1.3 Iteration Condition _{I }_{I }may correspond to the logical expression that controls the iteration loop. The iteration loop may iterate until this logical expression becomes false. The logical expression may be constructed so that it becomes false when there are no more HR filters to correct or when the number of iterations has reached a specified maximum value.
1.4 List of Classifiers _{Classifiers }_{Classifiers }may be the list of classifiers used to handle the classification of modeling errors and the eventual HR filter correction. Each item in the list may contain one or more of the followings: (1) a classification ID; (2) a classification method for determining if a modeling error is of a particular class or not; and (3) a flag indicating if the classified error can be corrected.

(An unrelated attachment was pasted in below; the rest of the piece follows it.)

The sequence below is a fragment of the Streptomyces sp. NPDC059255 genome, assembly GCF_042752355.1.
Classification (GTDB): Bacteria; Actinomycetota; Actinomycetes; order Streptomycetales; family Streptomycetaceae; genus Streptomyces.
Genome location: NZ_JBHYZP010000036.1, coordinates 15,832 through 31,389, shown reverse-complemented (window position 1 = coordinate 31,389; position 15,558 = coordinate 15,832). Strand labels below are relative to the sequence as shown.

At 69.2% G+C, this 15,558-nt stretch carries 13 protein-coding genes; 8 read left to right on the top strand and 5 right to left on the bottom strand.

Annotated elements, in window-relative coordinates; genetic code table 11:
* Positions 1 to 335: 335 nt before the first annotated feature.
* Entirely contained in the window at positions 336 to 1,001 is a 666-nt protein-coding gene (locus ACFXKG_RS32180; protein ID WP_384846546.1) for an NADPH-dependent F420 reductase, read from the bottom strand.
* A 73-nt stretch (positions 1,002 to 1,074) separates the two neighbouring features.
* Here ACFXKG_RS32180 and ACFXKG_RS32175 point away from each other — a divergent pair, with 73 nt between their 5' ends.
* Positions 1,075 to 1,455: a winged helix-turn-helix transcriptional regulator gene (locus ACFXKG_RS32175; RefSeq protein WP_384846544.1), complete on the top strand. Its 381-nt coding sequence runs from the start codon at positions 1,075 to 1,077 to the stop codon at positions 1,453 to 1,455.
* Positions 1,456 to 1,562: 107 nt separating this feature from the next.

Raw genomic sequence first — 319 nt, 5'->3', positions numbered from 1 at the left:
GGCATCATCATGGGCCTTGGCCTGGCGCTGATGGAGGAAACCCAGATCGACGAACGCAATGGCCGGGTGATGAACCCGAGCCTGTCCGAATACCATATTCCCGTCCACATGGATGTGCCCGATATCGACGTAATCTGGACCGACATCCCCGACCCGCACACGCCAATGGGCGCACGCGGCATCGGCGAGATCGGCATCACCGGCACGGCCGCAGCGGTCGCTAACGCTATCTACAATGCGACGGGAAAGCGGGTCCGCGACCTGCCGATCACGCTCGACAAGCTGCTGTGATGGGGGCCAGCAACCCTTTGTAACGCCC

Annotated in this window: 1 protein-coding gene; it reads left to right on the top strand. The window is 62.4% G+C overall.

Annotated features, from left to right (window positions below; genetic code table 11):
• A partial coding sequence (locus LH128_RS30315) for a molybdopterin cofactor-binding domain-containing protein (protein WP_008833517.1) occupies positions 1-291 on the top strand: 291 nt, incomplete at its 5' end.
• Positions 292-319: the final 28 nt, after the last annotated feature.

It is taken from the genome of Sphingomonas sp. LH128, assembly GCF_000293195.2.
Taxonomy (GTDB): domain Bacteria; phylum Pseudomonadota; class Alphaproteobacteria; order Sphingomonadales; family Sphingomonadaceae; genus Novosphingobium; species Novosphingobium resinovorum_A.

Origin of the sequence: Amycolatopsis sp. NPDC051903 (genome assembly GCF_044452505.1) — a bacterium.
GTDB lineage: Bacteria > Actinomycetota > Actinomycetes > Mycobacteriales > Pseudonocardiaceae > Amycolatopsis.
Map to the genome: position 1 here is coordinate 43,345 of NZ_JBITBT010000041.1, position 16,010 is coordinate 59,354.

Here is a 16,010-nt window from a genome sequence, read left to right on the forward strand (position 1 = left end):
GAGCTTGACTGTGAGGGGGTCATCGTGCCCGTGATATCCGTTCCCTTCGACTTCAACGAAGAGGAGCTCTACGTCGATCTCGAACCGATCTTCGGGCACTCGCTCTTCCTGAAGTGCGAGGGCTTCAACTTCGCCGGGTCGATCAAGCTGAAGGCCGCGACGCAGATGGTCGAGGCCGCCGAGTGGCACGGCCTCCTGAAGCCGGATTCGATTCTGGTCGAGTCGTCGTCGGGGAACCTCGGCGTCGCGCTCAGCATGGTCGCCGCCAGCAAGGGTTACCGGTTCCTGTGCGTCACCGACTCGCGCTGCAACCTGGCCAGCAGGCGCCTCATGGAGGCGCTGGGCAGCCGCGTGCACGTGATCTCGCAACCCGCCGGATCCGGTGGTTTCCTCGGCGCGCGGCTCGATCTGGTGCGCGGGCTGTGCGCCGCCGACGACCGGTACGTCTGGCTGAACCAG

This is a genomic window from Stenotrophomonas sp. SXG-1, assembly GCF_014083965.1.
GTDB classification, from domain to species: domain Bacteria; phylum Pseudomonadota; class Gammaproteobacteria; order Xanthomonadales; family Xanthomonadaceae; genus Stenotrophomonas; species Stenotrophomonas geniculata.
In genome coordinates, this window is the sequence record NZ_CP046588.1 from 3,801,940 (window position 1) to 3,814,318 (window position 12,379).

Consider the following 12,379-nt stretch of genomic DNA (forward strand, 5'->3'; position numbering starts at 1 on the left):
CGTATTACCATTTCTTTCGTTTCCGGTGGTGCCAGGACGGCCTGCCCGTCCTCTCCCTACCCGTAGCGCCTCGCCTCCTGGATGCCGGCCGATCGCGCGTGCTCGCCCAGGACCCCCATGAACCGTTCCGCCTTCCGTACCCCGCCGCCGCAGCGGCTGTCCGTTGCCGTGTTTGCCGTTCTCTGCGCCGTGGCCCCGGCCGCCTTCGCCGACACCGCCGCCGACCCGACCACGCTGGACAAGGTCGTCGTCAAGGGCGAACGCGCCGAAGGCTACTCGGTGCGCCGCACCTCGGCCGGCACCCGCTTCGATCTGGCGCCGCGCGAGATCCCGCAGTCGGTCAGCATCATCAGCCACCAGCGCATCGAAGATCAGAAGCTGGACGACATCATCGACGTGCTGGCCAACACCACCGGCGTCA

If the classified error can be corrected, the corresponding item may also include a correction method for correcting the classified error when provided with a class specific correction data structure. This class specific correction data structure may be included in the items in a list of classified filters _{classified}.
2. Iteration Loop ProcessIn the iteration loop process 504, the following three subprocesses may be repeated until the logical expression _{I }becomes false: (1) modeling subprocess 512; (2) model error detection and classification subprocess 514; and (3) HR filter set error correction subprocess 516.
2.1 ModelingAs shown in